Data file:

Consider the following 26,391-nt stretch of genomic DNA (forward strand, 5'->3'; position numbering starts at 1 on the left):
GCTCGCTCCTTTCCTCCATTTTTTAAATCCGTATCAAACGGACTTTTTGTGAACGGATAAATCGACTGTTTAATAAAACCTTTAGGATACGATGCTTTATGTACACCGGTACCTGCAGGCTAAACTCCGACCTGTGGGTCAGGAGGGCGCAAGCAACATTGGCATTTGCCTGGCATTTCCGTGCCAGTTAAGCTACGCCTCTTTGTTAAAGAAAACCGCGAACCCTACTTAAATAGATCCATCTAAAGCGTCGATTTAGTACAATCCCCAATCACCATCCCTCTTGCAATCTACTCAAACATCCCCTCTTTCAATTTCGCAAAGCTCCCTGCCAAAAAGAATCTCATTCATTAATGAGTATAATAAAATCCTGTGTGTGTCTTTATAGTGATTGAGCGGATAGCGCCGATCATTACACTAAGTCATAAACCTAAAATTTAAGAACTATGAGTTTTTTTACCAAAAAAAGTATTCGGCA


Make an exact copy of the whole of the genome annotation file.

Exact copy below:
Consider the following 26,391-nt stretch of genomic DNA (forward strand, 5'->3'; position numbering starts at 1 on the left):
GCTCGCTCCTTTCCTCCATTTTTTAAATCCGTATCAAACGGACTTTTTGTGAACGGATAAATCGACTGTTTAATAAAACCTTTAGGATACGATGCTTTATGTACACCGGTACCTGCAGGCTAAACTCCGACCTGTGGGTCAGGAGGGCGCAAGCAACATTGGCATTTGCCTGGCATTTCCGTGCCAGTTAAGCTACGCCTCTTTGTTAAAGAAAACCGCGAACCCTACTTAAATAGATCCATCTAAAGCGTCGATTTAGTACAATCCCCAATCACCATCCCTCTTGCAATCTACTCAAACATCCCCTCTTTCAATTTCGCAAAGCTCCCTGCCAAAAAGAATCTCATTCATTAATGAGTATAATAAAATCCTGTGTGTGTCTTTATAGTGATTGAGCGGATAGCGCCGATCATTACACTAAGTCATAAACCTAAAATTTAAGAACTATGAGTTTTTTTACCAAAAAAAGTATTCGGCA